The five men lured Mexican girls and women to the United States with promises of love and marriage but then forced them into sex work
By Christine Murray
MEXICO CITY, March 16 (Thomson Reuters Foundation) - Five men face the possibility of life in prison after being convicted of sex trafficking, luring Mexican girls and women to the United States with promises of love but forcing them into abusive sex work, authorities said.
The five men, all family members, were convicted in federal court in New York on Friday, the Justice Department said.
Mexico is a known origin, transit and destination country for human trafficking, and victims range from indigenous women in domestic work under slave-like conditions to men forced to harvest drugs for organized crime.
For more than a decade beginning in 2006, the men convicted in New York brought women and girls to the Mexican town of Tenancingo in Tlaxcala state with promises of love and marriage, Justice Department authorities said.
The girls and women then were taken to the United States, forced into sex work and subject to beatings, threats and forced abortions, the statement said.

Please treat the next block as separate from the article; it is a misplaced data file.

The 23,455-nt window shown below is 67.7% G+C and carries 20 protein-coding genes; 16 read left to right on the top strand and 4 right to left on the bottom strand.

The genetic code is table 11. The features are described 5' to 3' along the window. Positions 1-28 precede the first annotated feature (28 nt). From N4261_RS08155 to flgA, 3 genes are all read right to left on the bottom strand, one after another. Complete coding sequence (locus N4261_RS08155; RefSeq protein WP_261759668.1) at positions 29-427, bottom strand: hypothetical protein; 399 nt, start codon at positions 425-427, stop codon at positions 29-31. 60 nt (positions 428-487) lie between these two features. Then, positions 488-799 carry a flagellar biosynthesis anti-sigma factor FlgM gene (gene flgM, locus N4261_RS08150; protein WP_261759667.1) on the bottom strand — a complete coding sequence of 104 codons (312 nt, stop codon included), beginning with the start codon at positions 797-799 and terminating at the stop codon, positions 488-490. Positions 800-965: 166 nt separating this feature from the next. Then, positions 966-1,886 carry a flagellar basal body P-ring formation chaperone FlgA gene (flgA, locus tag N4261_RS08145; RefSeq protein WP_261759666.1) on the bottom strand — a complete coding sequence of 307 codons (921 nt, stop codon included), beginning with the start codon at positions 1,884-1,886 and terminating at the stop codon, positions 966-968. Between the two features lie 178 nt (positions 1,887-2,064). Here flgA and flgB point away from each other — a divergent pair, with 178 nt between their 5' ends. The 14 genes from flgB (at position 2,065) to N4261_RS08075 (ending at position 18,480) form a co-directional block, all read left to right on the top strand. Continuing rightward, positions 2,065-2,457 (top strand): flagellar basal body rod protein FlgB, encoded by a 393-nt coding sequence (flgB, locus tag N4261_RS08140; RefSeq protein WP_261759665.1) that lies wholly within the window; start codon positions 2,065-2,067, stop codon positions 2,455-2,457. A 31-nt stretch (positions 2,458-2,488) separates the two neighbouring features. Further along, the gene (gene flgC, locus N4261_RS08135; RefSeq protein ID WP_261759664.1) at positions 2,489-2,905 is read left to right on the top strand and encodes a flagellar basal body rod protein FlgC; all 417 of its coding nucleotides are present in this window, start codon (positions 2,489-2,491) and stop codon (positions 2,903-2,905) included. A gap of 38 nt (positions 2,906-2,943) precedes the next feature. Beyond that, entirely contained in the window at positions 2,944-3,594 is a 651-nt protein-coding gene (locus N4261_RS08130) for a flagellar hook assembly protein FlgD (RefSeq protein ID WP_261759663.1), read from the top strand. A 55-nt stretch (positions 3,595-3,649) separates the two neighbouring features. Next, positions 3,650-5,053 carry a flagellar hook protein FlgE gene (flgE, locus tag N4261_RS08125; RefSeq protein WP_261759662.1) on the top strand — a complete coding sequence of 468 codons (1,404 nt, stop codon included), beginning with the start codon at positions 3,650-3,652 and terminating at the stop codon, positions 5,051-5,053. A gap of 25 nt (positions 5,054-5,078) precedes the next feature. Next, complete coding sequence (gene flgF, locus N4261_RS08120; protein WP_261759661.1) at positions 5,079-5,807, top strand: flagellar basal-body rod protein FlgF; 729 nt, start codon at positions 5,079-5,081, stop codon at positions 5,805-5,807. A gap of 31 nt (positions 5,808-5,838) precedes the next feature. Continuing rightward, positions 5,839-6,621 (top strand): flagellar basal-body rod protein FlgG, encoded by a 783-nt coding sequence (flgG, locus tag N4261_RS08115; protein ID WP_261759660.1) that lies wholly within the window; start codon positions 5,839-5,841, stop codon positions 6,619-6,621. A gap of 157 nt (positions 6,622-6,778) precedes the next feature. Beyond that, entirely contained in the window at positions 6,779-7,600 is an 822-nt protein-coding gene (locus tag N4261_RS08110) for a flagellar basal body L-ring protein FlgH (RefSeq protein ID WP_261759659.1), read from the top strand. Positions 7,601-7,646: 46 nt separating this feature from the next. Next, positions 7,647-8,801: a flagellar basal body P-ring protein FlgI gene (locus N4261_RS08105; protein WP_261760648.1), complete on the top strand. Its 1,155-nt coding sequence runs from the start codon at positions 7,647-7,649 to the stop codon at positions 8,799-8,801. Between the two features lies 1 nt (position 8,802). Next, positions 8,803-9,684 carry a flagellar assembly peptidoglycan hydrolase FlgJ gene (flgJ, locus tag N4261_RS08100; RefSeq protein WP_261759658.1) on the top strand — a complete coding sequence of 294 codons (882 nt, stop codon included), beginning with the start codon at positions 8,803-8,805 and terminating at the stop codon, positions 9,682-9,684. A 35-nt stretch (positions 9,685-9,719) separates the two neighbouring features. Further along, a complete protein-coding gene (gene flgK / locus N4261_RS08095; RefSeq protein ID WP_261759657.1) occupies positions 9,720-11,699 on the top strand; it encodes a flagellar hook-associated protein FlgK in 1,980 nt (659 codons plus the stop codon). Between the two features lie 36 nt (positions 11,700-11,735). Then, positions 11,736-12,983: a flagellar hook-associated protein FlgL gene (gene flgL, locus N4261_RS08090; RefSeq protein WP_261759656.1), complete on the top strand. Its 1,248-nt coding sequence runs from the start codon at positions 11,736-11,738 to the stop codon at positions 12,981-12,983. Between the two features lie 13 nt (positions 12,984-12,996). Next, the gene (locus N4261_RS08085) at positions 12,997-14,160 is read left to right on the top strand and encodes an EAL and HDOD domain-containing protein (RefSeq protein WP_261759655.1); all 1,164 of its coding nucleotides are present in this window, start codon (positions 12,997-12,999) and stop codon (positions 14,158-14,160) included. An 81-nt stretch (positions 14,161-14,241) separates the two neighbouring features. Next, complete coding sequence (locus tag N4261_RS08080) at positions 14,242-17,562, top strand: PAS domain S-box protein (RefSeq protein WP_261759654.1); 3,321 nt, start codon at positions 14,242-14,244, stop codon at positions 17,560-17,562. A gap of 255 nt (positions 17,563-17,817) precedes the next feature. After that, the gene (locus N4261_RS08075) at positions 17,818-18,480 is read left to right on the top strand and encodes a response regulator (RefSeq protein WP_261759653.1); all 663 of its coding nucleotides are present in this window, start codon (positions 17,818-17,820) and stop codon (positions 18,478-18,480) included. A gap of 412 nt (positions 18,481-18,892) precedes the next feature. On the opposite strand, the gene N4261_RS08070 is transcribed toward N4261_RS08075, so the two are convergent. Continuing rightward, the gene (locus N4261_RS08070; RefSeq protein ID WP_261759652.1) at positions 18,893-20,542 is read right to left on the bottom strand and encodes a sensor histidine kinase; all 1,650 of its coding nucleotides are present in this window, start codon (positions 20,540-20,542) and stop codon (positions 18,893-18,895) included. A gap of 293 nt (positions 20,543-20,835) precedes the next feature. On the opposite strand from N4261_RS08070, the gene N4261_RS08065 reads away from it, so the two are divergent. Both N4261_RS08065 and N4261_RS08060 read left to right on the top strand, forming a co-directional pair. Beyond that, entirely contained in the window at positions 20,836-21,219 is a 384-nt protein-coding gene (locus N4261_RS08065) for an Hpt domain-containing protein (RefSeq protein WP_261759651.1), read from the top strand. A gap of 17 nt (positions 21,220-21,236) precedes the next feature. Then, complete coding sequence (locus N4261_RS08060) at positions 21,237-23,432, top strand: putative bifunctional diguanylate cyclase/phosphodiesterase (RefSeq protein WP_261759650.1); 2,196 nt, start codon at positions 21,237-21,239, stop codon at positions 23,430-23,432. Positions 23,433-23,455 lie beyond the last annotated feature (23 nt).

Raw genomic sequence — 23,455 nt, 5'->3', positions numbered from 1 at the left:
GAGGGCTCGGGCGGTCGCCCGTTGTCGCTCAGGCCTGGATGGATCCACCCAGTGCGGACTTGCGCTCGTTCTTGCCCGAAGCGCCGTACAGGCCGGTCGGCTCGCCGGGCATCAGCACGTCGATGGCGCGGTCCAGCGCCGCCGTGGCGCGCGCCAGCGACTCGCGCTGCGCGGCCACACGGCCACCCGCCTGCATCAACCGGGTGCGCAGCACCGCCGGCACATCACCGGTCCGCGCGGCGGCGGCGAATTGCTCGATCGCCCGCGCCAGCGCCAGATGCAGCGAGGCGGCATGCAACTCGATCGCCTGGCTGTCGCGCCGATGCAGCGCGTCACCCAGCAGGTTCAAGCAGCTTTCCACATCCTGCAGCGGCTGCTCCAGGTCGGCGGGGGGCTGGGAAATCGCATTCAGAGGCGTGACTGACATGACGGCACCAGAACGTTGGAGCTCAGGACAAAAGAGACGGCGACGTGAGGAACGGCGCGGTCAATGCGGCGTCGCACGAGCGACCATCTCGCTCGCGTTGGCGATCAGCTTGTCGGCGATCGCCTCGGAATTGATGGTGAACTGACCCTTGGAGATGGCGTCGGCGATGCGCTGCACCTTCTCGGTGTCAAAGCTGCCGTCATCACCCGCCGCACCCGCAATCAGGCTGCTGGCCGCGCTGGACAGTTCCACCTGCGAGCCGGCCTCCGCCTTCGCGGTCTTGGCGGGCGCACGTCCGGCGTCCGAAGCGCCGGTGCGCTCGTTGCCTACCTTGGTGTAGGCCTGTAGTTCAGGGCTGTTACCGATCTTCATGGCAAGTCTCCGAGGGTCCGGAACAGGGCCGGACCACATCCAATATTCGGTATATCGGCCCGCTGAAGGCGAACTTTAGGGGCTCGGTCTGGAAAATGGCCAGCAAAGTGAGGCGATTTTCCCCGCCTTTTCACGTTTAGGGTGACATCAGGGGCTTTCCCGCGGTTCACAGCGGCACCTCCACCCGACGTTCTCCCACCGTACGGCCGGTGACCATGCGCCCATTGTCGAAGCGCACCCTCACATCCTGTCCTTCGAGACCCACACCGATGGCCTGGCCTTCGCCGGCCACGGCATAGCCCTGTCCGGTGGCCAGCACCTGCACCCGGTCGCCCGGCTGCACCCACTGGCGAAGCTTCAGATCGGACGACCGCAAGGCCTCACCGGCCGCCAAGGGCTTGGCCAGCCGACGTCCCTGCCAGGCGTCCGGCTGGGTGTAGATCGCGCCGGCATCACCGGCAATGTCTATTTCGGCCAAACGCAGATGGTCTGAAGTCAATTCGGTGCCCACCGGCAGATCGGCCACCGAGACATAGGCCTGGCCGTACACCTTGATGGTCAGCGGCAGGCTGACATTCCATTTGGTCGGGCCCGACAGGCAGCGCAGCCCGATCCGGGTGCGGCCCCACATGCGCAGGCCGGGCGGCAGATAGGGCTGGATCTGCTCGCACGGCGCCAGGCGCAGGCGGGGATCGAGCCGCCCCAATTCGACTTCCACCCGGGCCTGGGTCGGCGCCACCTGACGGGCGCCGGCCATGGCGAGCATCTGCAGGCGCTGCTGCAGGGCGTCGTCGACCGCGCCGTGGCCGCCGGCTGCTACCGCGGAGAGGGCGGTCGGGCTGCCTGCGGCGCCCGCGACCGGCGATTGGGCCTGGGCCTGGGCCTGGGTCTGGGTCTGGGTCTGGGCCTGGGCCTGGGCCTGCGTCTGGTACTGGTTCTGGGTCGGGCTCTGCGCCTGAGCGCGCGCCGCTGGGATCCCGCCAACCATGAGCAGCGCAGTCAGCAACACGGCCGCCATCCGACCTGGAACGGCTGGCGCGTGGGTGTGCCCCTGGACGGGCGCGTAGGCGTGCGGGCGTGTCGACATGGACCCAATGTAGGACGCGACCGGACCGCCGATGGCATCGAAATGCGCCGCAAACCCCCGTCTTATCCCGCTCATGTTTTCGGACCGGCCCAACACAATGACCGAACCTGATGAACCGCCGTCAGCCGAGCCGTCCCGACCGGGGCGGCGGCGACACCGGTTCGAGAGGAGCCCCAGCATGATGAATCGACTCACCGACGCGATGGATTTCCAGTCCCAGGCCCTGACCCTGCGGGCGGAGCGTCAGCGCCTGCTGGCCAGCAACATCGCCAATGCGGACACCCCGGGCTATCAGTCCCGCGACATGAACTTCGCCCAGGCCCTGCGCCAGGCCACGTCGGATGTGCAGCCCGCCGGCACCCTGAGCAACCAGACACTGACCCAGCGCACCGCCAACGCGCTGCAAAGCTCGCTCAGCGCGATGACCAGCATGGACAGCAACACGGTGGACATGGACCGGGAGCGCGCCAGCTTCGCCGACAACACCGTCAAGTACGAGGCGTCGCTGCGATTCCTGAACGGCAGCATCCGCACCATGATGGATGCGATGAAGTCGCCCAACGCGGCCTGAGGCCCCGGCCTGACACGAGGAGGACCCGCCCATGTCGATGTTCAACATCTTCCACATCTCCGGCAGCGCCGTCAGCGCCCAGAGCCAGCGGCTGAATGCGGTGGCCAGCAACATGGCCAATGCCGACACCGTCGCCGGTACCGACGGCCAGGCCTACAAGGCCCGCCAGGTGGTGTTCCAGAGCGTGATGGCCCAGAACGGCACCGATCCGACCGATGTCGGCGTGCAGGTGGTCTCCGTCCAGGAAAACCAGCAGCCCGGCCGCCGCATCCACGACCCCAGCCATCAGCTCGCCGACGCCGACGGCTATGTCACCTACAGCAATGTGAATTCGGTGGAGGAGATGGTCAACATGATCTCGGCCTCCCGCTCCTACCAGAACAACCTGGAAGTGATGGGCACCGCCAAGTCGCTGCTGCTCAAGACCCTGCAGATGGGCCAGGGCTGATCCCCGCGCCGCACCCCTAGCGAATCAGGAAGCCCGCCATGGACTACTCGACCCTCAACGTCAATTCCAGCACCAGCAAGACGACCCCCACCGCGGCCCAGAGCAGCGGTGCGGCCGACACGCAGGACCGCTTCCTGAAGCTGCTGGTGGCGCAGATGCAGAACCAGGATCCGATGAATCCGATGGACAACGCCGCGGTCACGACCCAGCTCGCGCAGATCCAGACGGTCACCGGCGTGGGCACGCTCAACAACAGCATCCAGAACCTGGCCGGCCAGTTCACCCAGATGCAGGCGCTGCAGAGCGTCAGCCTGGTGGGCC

Put to work in the New York area, they were forced to have sex with up to 20 men during shifts of six or seven hours, the authorities said.
One victim testified that she was forced into prostitution at age 14, and that the men beat her if she refused to work, the statement said.
In the statement, Richard Donoghue, U.S. Attorney for the Eastern District of New York, called the crimes "horrific."
The federal jury found the five men guilty of a range of crimes including sex trafficking conspiracy, interstate prostitution, alien smuggling and money laundering conspiracy.
They each face a possible sentence of life in prison.
The small state of Tlaxcala has become notorious for sex trafficking after more than a decade of high profile cases for extradition to the United States.
In 2019, more than half of state-level trafficking cases were opened in just three of Mexico's 32 states, raising concerns about the capacity and willingness of law enforcement to tackle human trafficking across the country.
(Reporting by Christine Murray; Editing by Ellen Wulfhorst. Please credit the Thomson Reuters Foundation, the charitable arm of Thomson Reuters, that covers the lives of people around the world who struggle to live freely or fairly. Visit http://news.trust.org)
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